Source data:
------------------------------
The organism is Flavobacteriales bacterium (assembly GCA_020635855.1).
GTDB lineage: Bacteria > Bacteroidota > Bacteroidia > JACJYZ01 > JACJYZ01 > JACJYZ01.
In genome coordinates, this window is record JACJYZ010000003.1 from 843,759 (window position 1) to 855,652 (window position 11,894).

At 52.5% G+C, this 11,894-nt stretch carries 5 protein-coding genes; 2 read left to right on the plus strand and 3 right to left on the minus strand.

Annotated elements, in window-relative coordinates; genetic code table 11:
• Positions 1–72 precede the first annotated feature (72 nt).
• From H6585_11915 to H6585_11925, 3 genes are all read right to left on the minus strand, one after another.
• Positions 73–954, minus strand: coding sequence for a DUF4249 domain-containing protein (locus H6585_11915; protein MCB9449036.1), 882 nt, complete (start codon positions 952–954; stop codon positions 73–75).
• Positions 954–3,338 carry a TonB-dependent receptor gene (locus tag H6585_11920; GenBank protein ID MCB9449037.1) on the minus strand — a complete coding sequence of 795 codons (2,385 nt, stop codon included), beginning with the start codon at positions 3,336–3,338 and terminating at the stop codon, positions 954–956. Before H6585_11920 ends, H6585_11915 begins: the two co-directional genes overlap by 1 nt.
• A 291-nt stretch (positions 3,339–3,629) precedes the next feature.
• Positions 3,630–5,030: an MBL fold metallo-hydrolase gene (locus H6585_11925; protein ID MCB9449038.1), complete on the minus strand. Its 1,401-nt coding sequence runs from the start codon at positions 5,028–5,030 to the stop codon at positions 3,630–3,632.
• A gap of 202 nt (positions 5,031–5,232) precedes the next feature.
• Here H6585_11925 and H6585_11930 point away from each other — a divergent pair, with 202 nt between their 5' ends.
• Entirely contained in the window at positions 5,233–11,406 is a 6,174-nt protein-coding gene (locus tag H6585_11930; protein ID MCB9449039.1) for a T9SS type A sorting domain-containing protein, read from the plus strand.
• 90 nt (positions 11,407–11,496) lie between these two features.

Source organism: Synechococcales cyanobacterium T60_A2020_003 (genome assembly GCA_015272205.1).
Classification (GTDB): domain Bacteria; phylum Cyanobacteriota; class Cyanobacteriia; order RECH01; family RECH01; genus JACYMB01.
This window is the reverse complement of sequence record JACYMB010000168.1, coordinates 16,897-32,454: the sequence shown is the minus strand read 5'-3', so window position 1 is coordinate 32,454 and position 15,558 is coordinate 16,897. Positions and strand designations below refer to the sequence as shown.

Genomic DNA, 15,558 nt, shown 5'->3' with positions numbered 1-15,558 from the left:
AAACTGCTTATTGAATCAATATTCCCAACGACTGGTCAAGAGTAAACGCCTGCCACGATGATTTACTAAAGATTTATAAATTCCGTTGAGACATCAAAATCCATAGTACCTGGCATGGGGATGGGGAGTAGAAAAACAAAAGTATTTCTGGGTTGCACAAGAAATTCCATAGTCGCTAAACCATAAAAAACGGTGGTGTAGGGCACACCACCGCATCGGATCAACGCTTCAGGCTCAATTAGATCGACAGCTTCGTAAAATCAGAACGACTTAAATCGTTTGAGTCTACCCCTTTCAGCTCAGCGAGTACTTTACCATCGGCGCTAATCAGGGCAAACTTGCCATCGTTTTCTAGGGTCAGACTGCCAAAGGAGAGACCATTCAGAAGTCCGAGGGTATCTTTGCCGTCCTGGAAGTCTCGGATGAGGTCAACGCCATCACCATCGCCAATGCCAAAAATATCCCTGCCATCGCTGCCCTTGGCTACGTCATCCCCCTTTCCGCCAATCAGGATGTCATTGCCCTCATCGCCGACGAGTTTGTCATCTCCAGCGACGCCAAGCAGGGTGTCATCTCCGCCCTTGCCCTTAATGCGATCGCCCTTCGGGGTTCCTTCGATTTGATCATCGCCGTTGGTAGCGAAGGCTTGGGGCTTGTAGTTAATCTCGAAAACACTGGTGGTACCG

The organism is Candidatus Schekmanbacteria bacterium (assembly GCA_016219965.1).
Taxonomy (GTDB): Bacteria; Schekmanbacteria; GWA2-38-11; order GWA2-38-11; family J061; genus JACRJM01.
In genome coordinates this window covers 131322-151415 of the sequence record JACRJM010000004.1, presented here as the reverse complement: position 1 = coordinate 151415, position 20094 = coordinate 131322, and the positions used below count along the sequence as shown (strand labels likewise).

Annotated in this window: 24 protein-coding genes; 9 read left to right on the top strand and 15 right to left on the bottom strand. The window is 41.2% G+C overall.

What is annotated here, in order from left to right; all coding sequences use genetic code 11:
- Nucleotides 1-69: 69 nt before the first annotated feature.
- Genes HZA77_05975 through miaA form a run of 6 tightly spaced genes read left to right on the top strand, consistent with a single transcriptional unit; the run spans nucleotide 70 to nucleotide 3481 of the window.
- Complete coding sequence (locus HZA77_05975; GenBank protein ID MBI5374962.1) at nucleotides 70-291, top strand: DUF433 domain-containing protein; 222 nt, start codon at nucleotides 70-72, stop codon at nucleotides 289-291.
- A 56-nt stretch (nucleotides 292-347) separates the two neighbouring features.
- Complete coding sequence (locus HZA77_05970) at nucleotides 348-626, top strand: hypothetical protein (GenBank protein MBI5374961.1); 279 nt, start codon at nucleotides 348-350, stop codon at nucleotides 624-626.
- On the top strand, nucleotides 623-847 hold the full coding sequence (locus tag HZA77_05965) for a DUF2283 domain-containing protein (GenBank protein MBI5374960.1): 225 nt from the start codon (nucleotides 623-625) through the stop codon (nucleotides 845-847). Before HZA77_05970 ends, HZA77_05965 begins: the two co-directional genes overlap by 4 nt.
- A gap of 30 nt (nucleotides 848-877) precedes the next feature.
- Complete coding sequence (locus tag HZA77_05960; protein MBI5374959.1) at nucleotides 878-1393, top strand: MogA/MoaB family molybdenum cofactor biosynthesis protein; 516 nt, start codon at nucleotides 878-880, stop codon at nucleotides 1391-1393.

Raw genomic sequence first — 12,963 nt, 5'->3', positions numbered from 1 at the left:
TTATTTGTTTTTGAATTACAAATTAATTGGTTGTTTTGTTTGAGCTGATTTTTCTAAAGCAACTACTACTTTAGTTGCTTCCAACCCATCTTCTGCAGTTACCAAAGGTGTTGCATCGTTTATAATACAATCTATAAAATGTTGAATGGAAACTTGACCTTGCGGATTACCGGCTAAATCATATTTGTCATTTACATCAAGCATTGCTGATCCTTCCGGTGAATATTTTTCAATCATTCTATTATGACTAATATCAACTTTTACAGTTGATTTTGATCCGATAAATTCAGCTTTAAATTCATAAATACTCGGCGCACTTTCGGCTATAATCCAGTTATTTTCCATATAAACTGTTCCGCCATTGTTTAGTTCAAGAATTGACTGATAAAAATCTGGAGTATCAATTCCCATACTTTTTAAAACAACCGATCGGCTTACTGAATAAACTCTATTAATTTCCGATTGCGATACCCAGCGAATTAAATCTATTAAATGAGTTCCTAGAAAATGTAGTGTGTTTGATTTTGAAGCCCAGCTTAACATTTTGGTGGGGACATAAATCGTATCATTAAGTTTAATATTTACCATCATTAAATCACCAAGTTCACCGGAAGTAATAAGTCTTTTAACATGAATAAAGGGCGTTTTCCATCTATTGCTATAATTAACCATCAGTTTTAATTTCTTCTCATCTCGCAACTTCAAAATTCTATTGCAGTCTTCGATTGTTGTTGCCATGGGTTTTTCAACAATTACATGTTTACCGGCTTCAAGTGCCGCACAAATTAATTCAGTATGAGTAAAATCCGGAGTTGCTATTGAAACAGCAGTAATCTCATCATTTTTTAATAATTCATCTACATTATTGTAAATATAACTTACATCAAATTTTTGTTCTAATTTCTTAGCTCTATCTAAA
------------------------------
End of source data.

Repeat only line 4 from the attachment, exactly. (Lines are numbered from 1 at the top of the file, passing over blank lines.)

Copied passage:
At 52.5% G+C, this 11,894-nt stretch carries 5 protein-coding genes; 2 read left to right on the plus strand and 3 right to left on the minus strand.